One infamous encapsulation of slow technology progress is the aphorism, “we wanted flying cars but instead we got 140 characters”.


The idea being that instead of creating the world of the Jetsons, Silicon Valley’s technological wizardry has been devoted to sending short text bulletins and pretty pictures out to large, algorithmically-selected audiences.

And while progress in social/mobile software gets a bad rap—people like connecting with people—one huge part of everyday folks’ lives has remained largely untouched by technology for the last 75 years.

That’s right: TV.

The average American watches 4 hours per day of television, and yet our televisions and what we watch on them would not look unfamiliar to a time traveler from 1950.

The screens are bigger, the hardware is thinner, the colors are more colorful, and the shows are (occasionally) time-shifted, but otherwise TV is kind of the same! Scripted drama, sitcoms, adventure shows, etc. The biggest innovations in content have been reality, 24/7 news, and ESPN.

The lessons of the internet are completely lost on TV—content isn’t personalized, user-generated, interactive, skimmable, social, or intertwined with commerce.

On the Internet we have YouTube, Instagram, Twitter, Twitch, Snap, TikTok, and Clubhouse. Novel content formats seem to materialize each year. And yet TV has reaped very few of the gains of the Internet era.

In particularly, my belief is that the most important feature that television lacks today is interactivity, i.e. the ability for it to shift from a one-way broadcast medium into a two-way entertainment medium.

While TV today has limited interactivity via the remote control, still largely constrained to up-down-left-right, a new era is dawning on the horizon.

This era will be defined by a more flexible and intuitive interface than the remote: the human voice.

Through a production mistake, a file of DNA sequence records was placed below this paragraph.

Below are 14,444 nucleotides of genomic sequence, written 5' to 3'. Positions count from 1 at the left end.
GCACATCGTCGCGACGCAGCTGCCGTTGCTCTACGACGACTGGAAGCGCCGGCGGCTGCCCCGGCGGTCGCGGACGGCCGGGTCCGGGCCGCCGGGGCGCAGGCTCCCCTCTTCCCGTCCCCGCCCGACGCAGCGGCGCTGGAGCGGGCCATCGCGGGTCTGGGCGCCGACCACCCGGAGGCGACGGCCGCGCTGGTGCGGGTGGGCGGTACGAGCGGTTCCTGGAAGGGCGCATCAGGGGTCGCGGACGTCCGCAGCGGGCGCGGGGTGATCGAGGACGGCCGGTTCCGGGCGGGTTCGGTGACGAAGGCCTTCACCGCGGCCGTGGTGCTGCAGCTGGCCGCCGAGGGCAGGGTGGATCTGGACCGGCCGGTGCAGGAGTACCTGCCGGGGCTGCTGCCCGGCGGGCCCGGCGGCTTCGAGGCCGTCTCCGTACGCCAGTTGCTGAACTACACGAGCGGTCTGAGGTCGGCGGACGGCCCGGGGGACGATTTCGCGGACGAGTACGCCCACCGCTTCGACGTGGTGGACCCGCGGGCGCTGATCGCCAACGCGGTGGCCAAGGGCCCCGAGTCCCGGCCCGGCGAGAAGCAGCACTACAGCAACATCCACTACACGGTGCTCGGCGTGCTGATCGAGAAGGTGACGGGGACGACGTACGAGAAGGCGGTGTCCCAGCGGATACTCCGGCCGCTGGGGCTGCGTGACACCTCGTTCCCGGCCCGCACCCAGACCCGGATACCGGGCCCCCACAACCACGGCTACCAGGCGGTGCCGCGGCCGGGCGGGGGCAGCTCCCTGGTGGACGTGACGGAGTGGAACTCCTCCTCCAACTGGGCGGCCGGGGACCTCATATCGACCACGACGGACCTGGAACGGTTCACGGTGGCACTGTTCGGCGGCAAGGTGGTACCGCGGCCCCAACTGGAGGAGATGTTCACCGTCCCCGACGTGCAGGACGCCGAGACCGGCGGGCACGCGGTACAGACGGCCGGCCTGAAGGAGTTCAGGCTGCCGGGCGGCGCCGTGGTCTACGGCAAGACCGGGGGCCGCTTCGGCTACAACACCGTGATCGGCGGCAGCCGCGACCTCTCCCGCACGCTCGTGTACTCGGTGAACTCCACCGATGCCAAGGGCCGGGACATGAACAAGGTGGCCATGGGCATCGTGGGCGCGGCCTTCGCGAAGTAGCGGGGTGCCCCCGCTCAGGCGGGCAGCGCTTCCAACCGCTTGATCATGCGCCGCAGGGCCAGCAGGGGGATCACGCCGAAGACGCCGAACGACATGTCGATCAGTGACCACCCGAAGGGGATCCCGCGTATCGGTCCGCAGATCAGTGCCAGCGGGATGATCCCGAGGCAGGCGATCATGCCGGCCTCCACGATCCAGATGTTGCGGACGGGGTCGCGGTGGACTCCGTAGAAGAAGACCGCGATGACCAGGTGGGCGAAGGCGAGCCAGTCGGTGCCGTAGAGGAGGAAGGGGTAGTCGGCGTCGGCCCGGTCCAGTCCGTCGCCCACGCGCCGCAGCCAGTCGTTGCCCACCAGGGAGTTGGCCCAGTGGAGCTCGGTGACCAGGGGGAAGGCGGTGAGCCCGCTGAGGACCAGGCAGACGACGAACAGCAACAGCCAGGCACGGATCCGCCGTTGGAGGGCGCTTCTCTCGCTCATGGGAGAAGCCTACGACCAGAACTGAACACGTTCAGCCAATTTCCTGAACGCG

(2022: Voice → Revolutionary TV operating systems)

Voice is everything a remote control is not: always-available, flexible, natural, and emotional.

There’s no need to dig it out of the couch cushions or t-a-p-i-n-o-n-e-l-e-t-t-e-r-a-t-a-t-i-m-e.

Two year olds can use it, alongside 92 year olds. And there are few things more enjoyable than shouting out commands to an imaginary butler (see: JARVIS from Iron Man).

Practically every form of TV show in existence could be replicated and expanded upon with robust forms of voice interactivity. Imagine:

  • Interactive stories a la Netflix’s Bandersnatch where the audience controls the characters
  • Game shows turned into MMO variations of HQ Trivia
  • Talk shows taking live questions from the audience
  • New sports where fans influence players
  • Judge Judy with the viewers voting on the outcome

These ideas only scratch the surface. Every TikTok format and YouTube channel genre should and would have its own interactive variation on a voice controlled TV—dance competitions, memes, vlogs, unboxings, tech reviews, and gaming content would all have a place on a voice-controlled TV with infinite channels. The "long tail" of internet video, souped-up with interactive features like chat, polls, quizzes, and shopping, would begin to disrupt the hegemony of fixed linear television content formats.